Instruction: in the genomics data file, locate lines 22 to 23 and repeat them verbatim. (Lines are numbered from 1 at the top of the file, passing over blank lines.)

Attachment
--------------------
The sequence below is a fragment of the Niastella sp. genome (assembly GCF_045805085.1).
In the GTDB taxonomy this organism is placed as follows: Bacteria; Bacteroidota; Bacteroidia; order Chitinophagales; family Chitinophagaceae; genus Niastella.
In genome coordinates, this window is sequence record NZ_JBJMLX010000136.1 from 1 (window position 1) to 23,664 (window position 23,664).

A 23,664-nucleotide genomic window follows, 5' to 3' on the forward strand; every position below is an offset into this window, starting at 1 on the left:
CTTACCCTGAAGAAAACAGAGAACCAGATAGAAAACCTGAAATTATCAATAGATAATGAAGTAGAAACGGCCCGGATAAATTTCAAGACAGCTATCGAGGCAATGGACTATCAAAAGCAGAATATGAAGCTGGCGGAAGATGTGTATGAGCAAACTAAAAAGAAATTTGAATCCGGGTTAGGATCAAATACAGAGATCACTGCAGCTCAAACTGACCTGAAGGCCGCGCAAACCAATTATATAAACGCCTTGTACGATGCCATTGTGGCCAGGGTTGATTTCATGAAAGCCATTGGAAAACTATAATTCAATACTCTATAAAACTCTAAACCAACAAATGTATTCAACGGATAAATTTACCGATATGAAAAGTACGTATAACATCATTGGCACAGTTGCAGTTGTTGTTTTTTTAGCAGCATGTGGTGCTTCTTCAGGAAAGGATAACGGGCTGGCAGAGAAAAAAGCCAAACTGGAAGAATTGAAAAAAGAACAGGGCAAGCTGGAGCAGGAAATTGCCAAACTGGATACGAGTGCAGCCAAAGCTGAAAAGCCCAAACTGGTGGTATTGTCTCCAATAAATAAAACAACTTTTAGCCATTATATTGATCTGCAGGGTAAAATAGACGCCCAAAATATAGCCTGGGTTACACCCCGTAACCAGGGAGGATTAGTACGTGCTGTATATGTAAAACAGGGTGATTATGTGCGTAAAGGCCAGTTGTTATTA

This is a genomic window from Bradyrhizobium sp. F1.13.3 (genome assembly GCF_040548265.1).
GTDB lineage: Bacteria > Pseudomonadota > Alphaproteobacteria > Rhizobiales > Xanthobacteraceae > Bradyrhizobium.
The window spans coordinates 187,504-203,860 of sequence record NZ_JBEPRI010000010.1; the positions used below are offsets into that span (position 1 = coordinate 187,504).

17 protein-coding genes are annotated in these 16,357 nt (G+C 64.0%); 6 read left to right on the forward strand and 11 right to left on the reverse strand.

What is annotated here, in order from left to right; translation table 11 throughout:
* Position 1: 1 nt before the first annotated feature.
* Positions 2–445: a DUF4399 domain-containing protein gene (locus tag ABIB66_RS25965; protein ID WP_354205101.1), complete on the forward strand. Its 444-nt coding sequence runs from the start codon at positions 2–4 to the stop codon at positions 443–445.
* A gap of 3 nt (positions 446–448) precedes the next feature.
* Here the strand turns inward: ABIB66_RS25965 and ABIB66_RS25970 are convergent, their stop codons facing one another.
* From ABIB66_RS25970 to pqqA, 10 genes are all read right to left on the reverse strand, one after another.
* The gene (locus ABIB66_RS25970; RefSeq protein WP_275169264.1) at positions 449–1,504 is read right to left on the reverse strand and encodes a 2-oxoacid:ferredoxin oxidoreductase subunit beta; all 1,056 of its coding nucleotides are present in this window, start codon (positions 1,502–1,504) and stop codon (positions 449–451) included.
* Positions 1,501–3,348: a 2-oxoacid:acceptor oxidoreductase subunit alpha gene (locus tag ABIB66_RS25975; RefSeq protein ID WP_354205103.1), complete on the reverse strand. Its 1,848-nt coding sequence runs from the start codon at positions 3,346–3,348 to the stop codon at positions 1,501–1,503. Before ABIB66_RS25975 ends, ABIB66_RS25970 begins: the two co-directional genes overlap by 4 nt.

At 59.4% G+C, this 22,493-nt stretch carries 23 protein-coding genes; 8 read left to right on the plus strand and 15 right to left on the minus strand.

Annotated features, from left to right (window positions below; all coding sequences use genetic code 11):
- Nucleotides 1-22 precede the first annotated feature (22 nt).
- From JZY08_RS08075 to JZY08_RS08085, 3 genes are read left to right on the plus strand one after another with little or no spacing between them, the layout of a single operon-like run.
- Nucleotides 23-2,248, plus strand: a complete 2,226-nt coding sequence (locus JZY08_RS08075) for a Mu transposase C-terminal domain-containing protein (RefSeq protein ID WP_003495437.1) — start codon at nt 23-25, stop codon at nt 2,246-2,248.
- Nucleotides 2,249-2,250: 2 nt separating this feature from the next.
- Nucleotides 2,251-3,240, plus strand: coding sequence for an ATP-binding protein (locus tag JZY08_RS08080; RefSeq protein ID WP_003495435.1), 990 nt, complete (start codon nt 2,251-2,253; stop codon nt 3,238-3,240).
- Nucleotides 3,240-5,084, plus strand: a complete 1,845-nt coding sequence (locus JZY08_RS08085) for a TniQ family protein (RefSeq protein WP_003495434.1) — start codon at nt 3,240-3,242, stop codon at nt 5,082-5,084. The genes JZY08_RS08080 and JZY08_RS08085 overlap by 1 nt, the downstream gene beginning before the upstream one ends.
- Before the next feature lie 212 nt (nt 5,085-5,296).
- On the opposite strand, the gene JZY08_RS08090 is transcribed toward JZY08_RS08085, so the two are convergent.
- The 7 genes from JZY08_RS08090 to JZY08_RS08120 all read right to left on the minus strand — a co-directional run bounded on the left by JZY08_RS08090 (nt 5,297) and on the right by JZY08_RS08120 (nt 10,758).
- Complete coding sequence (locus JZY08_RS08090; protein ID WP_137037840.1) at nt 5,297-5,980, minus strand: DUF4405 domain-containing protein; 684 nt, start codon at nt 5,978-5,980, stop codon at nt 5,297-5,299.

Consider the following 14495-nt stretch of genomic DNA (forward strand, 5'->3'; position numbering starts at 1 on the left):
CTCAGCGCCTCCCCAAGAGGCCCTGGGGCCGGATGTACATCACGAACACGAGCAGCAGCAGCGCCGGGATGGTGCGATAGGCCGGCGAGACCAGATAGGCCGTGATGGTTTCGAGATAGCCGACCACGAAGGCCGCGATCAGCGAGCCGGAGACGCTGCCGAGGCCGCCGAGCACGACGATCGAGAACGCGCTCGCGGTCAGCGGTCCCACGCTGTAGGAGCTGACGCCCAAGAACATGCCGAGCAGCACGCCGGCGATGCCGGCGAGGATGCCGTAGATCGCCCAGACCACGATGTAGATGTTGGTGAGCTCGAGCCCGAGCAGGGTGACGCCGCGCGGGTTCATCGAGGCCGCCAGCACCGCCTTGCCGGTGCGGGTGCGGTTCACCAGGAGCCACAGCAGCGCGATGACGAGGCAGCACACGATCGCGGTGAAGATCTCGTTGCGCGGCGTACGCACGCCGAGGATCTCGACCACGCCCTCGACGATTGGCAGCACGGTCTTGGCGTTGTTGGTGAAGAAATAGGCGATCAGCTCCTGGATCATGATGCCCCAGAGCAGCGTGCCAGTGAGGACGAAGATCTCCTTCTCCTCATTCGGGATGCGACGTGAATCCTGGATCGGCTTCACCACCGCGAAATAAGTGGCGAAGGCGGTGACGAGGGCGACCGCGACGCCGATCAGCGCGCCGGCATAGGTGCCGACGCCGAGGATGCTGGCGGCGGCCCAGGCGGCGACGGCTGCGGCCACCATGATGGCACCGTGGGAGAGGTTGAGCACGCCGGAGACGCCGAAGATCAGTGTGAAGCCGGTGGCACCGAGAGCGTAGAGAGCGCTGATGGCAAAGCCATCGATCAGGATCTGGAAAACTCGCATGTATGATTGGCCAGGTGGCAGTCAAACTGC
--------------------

- Nucleotides 23-2,248, plus strand: a complete 2,226-nt coding sequence (locus JZY08_RS08075) for a Mu transposase C-terminal domain-containing protein (RefSeq protein ID WP_003495437.1) — start codon at nt 23-25, stop codon at nt 2,246-2,248.
- Nucleotides 2,249-2,250: 2 nt separating this feature from the next.